movie review by
Gary Johnson

 

(© 1999 Warner Bros. All rights reserved.)

Studio
Web site:
WARNER BROS.

Movie
Web site:
GOODBYE LOVER

Goodbye Lover
Director Roland Joffe's career got off to an impressive start with The Killing Fields (1984) and The Mission (1986). But since then, his career has sputtered. In 1995, he directed arguably one of the worst movies of the past decade--The Scarlet Letter. And the same year, he produced the special-effects laden box-office dud Super Mario Bros.

His new movie, Goodbye Lover, bears little similarity to any of his previous movies. Unlike his work on The Killing Fields or The Mission, Joffe isn't attempting to create another epic. Joffe knows he's creating a genre movie and he appears content to let the movie remain a nasty, little thriller--that clocks in just over 90 minutes.

Back in the '50s, Goodbye Lover would have made great material for a B movie. It's filled with deception and murderous intentions. Patricia Arquette is cast in the femme fatale role as a sexually insatiable women named Sandra Dunmore who loves stiletto heels and takes serious exception when her lover, Ben (Don Johnson), refuses to see her anymore. As he begins seeing a squeaky clean co-worker played by Mary-Louise Parker, Arquette does a slow burn--"Little Miss Prissy might be good for your image, but I'm good for your imagination," she tells Ben--and threatens to tell her husband Jake (Dermot Mulroney) about the affair. Jake just happens to be Ben's brother and the thought that Sandra might be having an affair has made him suicidal!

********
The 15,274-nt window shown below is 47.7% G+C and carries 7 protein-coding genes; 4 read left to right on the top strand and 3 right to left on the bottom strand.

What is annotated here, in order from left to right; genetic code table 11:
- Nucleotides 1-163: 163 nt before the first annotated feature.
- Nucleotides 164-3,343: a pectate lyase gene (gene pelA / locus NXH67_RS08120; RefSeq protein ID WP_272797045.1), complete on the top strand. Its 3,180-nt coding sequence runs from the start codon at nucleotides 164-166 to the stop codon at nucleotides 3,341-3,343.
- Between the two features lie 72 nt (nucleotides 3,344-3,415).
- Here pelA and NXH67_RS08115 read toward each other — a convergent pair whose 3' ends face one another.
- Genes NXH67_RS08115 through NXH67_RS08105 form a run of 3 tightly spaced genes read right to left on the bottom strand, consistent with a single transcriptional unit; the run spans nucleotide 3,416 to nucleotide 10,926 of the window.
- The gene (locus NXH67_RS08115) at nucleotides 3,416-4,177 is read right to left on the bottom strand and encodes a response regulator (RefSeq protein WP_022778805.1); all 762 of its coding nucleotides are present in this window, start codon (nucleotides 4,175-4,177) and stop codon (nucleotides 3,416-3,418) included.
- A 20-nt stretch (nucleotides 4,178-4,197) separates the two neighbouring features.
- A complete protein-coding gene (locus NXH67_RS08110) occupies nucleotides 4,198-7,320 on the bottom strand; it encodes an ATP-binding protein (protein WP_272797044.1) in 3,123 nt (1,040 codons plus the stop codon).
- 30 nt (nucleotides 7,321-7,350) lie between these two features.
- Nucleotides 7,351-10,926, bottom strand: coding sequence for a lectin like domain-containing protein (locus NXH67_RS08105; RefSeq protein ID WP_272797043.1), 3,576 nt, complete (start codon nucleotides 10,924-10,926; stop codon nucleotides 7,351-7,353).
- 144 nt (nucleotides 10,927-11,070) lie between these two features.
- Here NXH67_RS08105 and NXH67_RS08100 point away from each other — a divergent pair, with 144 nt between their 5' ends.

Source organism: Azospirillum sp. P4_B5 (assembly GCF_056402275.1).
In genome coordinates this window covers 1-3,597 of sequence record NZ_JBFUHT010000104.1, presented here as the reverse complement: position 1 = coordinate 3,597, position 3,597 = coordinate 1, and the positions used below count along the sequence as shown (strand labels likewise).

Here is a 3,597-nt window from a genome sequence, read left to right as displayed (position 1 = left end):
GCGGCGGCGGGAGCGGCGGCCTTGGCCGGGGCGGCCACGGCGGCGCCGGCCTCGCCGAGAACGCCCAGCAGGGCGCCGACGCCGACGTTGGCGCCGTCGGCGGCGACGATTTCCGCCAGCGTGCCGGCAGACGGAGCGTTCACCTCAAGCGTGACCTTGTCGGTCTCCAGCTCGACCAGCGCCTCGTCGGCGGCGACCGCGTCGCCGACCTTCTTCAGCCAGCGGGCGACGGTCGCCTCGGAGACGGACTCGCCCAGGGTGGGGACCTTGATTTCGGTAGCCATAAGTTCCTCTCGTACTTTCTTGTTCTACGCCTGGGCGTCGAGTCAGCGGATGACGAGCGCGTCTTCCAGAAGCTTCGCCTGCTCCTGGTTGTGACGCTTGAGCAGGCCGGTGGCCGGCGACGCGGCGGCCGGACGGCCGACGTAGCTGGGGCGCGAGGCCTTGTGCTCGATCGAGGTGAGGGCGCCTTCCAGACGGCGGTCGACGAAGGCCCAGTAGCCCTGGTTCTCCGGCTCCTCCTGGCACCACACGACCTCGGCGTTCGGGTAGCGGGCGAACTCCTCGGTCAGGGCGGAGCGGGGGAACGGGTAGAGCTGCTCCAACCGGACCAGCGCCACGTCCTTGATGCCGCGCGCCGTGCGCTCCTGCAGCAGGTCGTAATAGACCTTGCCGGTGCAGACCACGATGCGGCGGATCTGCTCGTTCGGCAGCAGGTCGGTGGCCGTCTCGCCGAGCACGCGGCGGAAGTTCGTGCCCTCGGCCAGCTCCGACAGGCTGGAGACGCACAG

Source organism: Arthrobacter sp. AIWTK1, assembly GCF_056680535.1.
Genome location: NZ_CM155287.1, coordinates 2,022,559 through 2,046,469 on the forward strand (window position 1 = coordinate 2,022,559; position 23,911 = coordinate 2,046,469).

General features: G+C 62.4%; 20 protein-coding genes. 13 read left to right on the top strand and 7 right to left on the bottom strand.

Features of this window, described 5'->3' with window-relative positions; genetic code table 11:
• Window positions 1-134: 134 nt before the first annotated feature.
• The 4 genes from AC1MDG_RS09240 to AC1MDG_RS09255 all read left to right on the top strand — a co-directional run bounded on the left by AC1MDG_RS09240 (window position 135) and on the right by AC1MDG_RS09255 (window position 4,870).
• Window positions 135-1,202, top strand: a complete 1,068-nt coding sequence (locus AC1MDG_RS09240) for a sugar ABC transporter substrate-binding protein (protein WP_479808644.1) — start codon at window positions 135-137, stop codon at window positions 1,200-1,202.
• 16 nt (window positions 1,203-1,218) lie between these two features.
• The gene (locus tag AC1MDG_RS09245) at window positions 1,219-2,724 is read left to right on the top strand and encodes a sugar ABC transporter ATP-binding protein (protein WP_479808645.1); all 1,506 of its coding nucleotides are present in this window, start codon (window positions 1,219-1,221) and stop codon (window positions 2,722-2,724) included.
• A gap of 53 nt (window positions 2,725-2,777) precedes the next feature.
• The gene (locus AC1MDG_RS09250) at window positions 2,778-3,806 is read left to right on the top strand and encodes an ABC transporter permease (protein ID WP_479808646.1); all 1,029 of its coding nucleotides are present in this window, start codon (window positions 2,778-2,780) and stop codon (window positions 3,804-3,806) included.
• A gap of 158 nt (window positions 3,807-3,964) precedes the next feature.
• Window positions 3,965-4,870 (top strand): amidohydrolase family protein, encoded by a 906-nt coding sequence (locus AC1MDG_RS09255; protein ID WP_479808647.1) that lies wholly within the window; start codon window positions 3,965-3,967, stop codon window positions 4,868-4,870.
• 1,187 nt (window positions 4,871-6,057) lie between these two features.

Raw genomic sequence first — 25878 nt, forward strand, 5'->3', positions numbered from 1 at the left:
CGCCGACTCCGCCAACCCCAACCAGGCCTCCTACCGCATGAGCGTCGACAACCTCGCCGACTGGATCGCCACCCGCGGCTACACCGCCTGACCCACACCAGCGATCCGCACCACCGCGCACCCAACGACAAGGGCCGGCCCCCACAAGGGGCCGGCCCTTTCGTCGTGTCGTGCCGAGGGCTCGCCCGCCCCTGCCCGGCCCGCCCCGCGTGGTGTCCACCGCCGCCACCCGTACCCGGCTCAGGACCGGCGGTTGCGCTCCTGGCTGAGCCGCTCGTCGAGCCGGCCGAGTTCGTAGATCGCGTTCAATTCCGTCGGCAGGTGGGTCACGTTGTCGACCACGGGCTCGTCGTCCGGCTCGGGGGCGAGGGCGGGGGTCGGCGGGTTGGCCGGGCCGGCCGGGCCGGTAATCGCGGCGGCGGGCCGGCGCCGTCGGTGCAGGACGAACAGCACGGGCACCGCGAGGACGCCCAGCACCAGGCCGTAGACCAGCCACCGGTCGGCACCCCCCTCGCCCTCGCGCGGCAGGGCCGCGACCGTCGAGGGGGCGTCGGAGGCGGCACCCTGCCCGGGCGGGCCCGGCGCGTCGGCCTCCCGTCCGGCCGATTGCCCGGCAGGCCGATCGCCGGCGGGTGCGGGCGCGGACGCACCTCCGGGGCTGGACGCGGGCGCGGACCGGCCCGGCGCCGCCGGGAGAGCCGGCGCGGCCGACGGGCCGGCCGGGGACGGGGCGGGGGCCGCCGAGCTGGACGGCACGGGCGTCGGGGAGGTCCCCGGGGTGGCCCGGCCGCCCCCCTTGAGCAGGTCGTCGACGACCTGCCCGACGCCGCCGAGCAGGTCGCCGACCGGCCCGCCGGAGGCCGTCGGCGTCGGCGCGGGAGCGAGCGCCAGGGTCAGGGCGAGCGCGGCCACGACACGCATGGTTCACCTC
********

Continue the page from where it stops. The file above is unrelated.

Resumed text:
Or at least that's what appears to be happening. But nothing is what it seems in Goodbye Lover.

Once you figure out that the plot's prime motivation is to continually turn the tables on every situation it sets up, the movie then becomes mechanical. It's not always easy to predict where the movie will go, but it's easy to predict when the filmmakers are ready to undermine our expectations. In this respect, the movie becomes predictable and not particularly surprising.

To help keep our attention off the mechanical plot maneuvers, Joffe keeps the camera's attention on Arquette throughout most of the movie. The camera frequently caresses her legs, beginning on her feet and slowly drifting up her calves and her thighs--as if the movie were a love letter to her. Without a doubt, Ms. Arquette does indeed have great gams, but the screenplay seems content simply establishing her as a set of contradictions: she's a hot house of sexual urges, but she's also a devout churchgoer. She loves to sing songs from Sound of Music, but her sense of theatrics is mostly of the Grand Guignol school. She can parrot back self-help tapes word for word, but the self-help advice has had little effect on her. Get the idea? Sandra Dunmore is a twisted mass of contradictions, but the contradictions are as premeditated as the movie's plot twists.

The movie's machinations could be tolerable, maybe even ingratiating (in classic B movie fashion), but then Ellen DeGeneres shows up as a cynical, wise-cracking police detective, and the movie quickly starts to fall apart. Playing one of the least-likely detectives in screen history, DeGeneres utters false notes every time she opens her mouth and soon becomes a major irritant.

Goodbye Lover isn't a bad movie, but neither is it particularly memorable. Its outrageous plot twists are all a little too familiar to ever become truly surprising.


[rating: 2½ of 4 stars]